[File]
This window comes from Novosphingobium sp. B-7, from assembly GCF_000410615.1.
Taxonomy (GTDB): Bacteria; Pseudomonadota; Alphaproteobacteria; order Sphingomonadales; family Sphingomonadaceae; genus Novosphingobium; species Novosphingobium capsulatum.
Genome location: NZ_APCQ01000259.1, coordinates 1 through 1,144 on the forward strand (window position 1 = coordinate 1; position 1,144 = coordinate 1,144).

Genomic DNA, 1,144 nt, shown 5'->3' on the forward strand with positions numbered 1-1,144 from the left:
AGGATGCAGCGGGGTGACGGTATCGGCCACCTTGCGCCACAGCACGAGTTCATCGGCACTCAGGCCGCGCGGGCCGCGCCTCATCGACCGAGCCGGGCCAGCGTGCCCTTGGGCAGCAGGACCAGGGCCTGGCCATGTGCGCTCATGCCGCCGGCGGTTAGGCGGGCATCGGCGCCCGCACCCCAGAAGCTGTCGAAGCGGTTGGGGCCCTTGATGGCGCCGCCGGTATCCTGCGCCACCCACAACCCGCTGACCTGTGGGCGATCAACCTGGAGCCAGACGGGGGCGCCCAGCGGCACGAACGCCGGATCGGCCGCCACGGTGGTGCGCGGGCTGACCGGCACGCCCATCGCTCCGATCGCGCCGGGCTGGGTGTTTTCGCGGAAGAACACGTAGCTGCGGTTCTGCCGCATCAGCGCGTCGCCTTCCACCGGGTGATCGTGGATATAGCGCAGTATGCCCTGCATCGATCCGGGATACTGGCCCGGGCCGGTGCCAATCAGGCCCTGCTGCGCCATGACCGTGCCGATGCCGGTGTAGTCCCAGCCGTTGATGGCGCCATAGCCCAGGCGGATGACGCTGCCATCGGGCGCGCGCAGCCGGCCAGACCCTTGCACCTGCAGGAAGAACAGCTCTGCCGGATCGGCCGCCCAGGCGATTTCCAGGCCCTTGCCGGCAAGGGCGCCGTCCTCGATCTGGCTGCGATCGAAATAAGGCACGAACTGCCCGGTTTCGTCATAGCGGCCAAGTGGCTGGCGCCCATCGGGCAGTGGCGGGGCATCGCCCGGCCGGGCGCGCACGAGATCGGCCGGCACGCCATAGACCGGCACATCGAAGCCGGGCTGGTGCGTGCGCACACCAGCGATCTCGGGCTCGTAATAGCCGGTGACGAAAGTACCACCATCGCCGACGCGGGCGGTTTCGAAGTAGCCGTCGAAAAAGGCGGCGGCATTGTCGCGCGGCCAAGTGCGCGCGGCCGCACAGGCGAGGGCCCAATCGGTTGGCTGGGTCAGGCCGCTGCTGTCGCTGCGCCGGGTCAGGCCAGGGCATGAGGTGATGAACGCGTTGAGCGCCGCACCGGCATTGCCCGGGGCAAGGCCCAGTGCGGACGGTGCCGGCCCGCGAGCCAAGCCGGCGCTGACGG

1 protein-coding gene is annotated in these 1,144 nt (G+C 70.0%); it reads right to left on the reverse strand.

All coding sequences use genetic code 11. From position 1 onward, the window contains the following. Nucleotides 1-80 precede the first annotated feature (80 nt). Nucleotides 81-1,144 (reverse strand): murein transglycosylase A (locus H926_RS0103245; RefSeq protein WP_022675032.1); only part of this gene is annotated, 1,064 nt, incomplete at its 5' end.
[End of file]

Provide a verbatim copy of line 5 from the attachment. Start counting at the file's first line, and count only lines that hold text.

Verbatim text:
AGGATGCAGCGGGGTGACGGTATCGGCCACCTTGCGCCACAGCACGAGTTCATCGGCACTCAGGCCGCGCGGGCCGCGCCTCATCGACCGAGCCGGGCCAGCGTGCCCTTGGGCAGCAGGACCAGGGCCTGGCCATGTGCGCTCATGCCGCCGGCGGTTAGGCGGGCATCGGCGCCCGCACCCCAGAAGCTGTCGAAGCGGTTGGGGCCCTTGATGGCGCCGCCGGTATCCTGCGCCACCCACAACCCGCTGACCTGTGGGCGATCAACCTGGAGCCAGACGGGGGCGCCCAGCGGCACGAACGCCGGATCGGCCGCCACGGTGGTGCGCGGGCTGACCGGCACGCCCATCGCTCCGATCGCGCCGGGCTGGGTGTTTTCGCGGAAGAACACGTAGCTGCGGTTCTGCCGCATCAGCGCGTCGCCTTCCACCGGGTGATCGTGGATATAGCGCAGTATGCCCTGCATCGATCCGGGATACTGGCCCGGGCCGGTGCCAATCAGGCCCTGCTGCGCCATGACCGTGCCGATGCCGGTGTAGTCCCAGCCGTTGATGGCGCCATAGCCCAGGCGGATGACGCTGCCATCGGGCGCGCGCAGCCGGCCAGACCCTTGCACCTGCAGGAAGAACAGCTCTGCCGGATCGGCCGCCCAGGCGATTTCCAGGCCCTTGCCGGCAAGGGCGCCGTCCTCGATCTGGCTGCGATCGAAATAAGGCACGAACTGCCCGGTTTCGTCATAGCGGCCAAGTGGCTGGCGCCCATCGGGCAGTGGCGGGGCATCGCCCGGCCGGGCGCGCACGAGATCGGCCGGCACGCCATAGACCGGCACATCGAAGCCGGGCTGGTGCGTGCGCACACCAGCGATCTCGGGCTCGTAATAGCCGGTGACGAAAGTACCACCATCGCCGACGCGGGCGGTTTCGAAGTAGCCGTCGAAAAAGGCGGCGGCATTGTCGCGCGGCCAAGTGCGCGCGGCCGCACAGGCGAGGGCCCAATCGGTTGGCTGGGTCAGGCCGCTGCTGTCGCTGCGCCGGGTCAGGCCAGGGCATGAGGTGATGAACGCGTTGAGCGCCGCACCGGCATTGCCCGGGGCAAGGCCCAGTGCGGACGGTGCCGGCCCGCGAGCCAAGCCGGCGCTGACGG